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McGuinty to expand specialized trade skills program in Ontario high schools

Liberals take credit for rising graduation rate; critics say dropout rates among specific groups still too high

The Ontario government is expanding a specialized trade program for high school students that aims to boost graduation rates in the province.

Premier Dalton McGuinty will unveil two new “majors” in the provincial program Tuesday while visiting a Catholic high school in Pickering, east of Toronto, a government source told The Canadian Press. The new areas of study offered under the specialist high skills major program are community safety and emergency services, and information and communications technology, the source said.

The program, which allows students to tailor their education to specific trades while working toward a high-school diploma, already offers 12 other majors, including agriculture, arts and culture, business, construction and mining.

More than 14,000 students in 338 Ontario schools are participating in the program, which started in 2006 as part of a $1.5 billion plan to prepare more students for the workforce and increase graduation rates.

Student interest in the program has jumped “by leaps and bounds” since it was introduced two years ago with only five majors, said Rob DeRubeis, a curriculum consultant at the Halton Catholic District School Board.

“What the programs try to do is really give students some relevant learning,” DeRubeis said. “It gets them excited about education. They see meaning in it and they see that there’s something that they can achieve at the end of it. It’s not just, ‘Get my 30 credits and get out’.”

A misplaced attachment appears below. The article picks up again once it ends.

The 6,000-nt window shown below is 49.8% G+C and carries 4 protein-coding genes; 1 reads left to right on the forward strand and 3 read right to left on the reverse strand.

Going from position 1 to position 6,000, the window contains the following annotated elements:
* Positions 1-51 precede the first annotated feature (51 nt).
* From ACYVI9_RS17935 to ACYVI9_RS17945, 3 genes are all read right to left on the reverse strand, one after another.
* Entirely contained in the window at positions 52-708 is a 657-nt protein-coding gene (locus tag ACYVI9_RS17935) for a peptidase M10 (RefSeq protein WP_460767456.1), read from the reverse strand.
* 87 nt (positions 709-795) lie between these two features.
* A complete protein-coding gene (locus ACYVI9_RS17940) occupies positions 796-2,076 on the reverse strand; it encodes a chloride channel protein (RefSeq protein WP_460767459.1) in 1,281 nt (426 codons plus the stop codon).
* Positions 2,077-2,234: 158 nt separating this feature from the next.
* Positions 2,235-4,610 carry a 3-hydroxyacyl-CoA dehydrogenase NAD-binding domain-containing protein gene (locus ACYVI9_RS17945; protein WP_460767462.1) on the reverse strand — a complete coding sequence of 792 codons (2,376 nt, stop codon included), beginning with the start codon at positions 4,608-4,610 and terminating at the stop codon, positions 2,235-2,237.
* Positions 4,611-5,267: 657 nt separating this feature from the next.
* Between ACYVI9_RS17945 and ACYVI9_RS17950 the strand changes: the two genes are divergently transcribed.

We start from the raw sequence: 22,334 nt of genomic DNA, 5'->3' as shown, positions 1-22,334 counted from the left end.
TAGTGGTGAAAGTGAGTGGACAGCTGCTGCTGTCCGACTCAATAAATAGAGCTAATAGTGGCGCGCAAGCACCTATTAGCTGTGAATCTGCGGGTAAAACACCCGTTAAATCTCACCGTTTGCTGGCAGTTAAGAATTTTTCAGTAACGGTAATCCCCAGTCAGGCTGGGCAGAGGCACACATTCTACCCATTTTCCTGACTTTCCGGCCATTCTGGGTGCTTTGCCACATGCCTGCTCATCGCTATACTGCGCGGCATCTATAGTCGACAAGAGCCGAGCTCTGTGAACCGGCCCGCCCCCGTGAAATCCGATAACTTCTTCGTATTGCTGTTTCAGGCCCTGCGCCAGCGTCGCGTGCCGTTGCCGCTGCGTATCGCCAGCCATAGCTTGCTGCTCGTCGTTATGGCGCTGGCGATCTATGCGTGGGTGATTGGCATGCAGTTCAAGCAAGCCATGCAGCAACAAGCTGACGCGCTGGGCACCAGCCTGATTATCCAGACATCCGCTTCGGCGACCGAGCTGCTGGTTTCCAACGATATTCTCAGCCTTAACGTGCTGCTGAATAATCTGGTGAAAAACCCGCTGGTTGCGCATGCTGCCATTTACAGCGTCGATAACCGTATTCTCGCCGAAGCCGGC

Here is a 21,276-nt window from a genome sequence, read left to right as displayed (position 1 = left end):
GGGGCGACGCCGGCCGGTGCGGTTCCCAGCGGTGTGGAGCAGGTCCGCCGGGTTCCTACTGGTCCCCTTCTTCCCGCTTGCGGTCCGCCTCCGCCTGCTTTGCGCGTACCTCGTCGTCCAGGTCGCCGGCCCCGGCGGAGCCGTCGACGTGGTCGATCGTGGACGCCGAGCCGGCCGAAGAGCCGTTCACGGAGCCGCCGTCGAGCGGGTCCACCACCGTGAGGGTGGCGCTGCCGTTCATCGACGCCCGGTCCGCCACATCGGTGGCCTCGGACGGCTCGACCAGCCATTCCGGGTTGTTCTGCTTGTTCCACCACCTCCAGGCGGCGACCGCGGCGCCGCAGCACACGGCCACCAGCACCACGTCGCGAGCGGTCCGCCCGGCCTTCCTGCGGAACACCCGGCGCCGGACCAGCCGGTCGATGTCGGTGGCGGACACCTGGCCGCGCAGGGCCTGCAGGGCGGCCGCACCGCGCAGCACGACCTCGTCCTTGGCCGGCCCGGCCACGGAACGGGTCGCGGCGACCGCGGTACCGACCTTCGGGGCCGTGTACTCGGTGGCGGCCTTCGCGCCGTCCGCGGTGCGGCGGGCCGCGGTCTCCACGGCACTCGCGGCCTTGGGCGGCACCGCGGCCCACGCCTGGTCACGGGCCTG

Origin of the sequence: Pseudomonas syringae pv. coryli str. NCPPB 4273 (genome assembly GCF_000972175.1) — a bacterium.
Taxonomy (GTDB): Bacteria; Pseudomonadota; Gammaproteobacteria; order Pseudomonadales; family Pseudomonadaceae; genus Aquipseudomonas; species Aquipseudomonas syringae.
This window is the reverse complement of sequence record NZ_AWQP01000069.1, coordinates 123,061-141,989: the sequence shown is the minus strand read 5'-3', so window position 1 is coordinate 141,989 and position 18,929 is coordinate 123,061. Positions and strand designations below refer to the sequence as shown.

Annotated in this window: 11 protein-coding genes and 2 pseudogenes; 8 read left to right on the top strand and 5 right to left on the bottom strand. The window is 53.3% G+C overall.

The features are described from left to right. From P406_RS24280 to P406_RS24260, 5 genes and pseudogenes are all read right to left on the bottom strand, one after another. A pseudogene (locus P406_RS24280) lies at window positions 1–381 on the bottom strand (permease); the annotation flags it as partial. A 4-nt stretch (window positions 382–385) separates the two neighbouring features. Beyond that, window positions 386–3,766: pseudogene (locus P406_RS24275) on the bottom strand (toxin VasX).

Under the program, Grade 11 and Grade 12 students select courses from a bundle of eight to 10 credits which provide both trade-specific skills and required credits from the Ontario curriculum.

The majors also prepare students for life after graduation, whether they plan to go straight into the workforce or enrol at a college or university, DeRubeis said. “What we’re finding is students who were probably a little unsure, unclear about what opportunities were available to them in the way of post-secondary destinations, these programs are really helping them make those informed decisions.”

Ontario’s graduation rate rose to 75 per cent last year, up seven percentage points since 2003-04. The government has set a target of 85 per cent by 2010-11.

While the governing Liberals have credited their policies for rising graduation rates, critics have accused them of taking credit for the hard work of innovative teachers who still aren’t getting the funds they need.

Others have pointed out that despite the overall improvement, dropout rates remain high among certain groups, such as black teens.

– With a report from CP

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